Galleries in Central Florida have opened and closed over the years for good reason, says art dealer William Moseley. "If it was a profitable business, there would be [more galleries]." Spencer Pettit, artist and owner of Mount Dora's Chiaroscuro Gallery, agrees. Pettit says running a gallery that sells only art and doesn't supplement its income by selling collectibles or frames is an arduous task no matter what the location.

Like artists, gallery owners are reliant on sales, and when a painting sells, the gallery gets a cut -- usually 50 percent -- of the proceeds. In addition, galleries set the price of the art, which is why prices can run higher than if a piece is bought directly from the source. Such complicated pricing and profitability issues aside, the area does offer a few galleries featuring the works of local or Florida artists. The aforementioned Chiaroscuro and New Smyrna Beach's Arts on Douglas come to mind.

New kids sometimes appear on the block, like the Gallery at Avalon Island or Art Space in downtown Orlando. And with the re-opening of the Evolution Gallery this weekend, an older kid will reappear. OVAL holds frequent exhibitions, and artists at the collectives Studio 420 and McRae see clients by appointment in addition to their occasional open houses.

But centralized commercial galleries equipped to guide a buyer through the selection process -- places with knowledgeable staffs and stables of local artists -- are on many a wish list. Such gallery spaces would give artists the promotional push so many of them need but lack, whether due to inadequate funds to hire an agent or the inability to market themselves. More importantly, such galleries would cultivate buyers of local art.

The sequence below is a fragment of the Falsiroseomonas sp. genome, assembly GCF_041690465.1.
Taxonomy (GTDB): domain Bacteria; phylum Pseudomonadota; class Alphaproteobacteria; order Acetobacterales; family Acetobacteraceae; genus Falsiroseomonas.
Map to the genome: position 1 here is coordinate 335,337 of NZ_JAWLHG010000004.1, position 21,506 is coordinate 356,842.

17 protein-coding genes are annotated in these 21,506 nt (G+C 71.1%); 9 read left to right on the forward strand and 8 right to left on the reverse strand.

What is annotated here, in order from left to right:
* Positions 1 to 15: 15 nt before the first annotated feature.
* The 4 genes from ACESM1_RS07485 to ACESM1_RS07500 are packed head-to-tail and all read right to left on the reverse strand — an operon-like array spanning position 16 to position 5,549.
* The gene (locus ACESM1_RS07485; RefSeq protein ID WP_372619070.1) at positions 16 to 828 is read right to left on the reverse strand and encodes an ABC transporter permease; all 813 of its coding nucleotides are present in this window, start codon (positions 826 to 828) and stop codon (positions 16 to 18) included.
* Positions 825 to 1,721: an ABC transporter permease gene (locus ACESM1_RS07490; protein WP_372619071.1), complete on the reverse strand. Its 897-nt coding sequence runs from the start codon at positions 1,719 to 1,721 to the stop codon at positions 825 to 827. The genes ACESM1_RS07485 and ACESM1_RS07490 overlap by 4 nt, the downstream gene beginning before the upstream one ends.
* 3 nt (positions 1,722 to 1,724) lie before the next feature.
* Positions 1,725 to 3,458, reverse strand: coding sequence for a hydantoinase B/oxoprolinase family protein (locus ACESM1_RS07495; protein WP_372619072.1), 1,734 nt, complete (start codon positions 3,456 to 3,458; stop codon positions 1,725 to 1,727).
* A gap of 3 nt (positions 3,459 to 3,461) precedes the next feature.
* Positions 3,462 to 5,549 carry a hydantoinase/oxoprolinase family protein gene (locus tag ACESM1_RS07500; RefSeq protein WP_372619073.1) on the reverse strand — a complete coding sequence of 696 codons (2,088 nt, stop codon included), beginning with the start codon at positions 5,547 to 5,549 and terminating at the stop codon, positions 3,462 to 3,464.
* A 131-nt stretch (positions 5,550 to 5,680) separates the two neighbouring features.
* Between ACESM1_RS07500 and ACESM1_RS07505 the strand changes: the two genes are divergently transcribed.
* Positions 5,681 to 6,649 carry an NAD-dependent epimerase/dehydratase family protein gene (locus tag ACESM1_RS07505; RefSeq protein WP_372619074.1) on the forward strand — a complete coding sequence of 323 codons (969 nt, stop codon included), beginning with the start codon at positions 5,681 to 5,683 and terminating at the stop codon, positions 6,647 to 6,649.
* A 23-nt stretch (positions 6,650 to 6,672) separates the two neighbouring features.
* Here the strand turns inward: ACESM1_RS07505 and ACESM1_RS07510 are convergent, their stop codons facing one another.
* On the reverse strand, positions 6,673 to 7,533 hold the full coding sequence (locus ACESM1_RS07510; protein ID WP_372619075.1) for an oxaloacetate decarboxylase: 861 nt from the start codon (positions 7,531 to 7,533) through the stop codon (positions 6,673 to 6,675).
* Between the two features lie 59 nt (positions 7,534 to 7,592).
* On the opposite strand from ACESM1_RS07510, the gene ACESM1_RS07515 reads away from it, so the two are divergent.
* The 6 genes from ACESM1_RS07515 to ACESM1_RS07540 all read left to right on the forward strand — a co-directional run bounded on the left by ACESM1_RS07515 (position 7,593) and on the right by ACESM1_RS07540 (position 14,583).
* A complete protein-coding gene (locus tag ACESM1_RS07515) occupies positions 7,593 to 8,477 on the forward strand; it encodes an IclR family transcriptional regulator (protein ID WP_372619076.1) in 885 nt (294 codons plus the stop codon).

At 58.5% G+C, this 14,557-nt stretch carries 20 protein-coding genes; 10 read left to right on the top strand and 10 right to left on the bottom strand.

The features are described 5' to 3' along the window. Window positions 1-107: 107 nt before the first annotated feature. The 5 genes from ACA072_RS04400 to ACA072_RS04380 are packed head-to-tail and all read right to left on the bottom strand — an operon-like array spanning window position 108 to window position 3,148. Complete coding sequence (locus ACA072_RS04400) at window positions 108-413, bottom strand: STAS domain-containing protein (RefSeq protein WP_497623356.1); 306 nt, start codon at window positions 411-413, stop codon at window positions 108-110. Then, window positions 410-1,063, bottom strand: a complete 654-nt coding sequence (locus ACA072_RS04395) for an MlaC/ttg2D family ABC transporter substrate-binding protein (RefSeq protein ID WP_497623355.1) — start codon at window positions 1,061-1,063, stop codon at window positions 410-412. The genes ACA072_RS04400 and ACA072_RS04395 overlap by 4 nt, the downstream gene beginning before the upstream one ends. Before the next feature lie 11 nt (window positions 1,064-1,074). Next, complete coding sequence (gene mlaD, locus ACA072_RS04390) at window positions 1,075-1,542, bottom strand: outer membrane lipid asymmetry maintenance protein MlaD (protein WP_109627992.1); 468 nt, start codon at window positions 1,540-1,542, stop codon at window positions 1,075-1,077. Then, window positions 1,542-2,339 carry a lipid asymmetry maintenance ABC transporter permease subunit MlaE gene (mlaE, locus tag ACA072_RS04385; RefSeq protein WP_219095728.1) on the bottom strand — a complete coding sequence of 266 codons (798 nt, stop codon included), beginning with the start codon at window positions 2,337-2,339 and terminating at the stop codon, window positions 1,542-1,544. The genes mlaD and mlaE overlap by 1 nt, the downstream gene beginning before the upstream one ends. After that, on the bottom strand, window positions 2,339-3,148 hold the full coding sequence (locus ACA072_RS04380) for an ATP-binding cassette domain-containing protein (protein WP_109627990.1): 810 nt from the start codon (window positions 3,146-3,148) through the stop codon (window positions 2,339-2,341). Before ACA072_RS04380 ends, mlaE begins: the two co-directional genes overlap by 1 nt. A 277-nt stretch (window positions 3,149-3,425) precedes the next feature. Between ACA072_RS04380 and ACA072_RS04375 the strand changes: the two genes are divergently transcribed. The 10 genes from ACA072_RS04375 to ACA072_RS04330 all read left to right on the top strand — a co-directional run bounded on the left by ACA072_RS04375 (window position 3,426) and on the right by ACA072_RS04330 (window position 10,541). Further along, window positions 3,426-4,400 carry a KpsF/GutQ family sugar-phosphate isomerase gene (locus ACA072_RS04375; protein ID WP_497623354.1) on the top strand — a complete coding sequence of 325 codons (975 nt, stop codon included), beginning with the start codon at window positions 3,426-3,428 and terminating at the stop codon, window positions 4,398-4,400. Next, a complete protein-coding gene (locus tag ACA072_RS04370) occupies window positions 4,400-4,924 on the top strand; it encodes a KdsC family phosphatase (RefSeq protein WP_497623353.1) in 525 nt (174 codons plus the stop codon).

Perhaps in response to the dearth of places in which to show their work, the "alternative venue" has become a refuge for artists seeking to connect with the public. Event-oriented exhibitions like Victor Perez's annual Valentine to the public, "Nude Nite," have proven that thousands can and will turn out to support local art (the naked bodies don't hurt the cause either). Artists' websites are playing a more important role, too. Both Keith "Scramble" Campbell and Jamali, for example, have sites set up to support sales and are making transactions.

Restaurant and club settings like Café Tu Tu Tango, Dexter's, Café Allegra and The Peacock Room have exhibited artwork by locals such as Kathleen Bordeur and Audrey Phillips. Cafes, however, do not bestow the kind of validation or attention that artists desire. In a restaurant or nightclub, food and drink compete with (and usually win over) the artwork. Still, says Lynn Whipple, cafe showings are helpful. "We all support [them]. It's the best thing we've got."

These alternative venues also might be more cost friendly for first-time buyers or those on tight budgets. The paintings one sees in a cafe may be lower in price than those hanging in a gallery (much to many an artist's chagrin).

Whether on the web or in a busy cafe, local visual art is becoming more visible. And its existing clientele needs nurturing. "We don't want to forget that there are a lot of people who do buy art here," says Lynn Whipple. There may be ways to broaden the client base, suggests former gallery owner Mosely. "It's a shame that local businesses, instead of buying cheap prints ... [don't] do a little more to help support local art by placing original works in their [offices]." Mosely's comment hits a nerve since OVAL barely broke even on its recent auction with most of the works going for less than $100, according to organizer Terry Hummel.

But if the art world has a rule, it is that there are no rules. And with so many emerging artworks from which to choose, a first-time buyer may feel a bit intimidated. But you don't have to hold a degree in art history to connect with a painting or sculpture. "Buy what you like," advises Theo Lotz, curator of the Cornell Museum. It's that simple. "What is it about art that [you] enjoy? Is it art that's provocative ... about beauty ... nostalgia?" Whatever it is that moves you -- go with it. After all, this world with no rules applies not just to the seller of art, but the buyer, as well.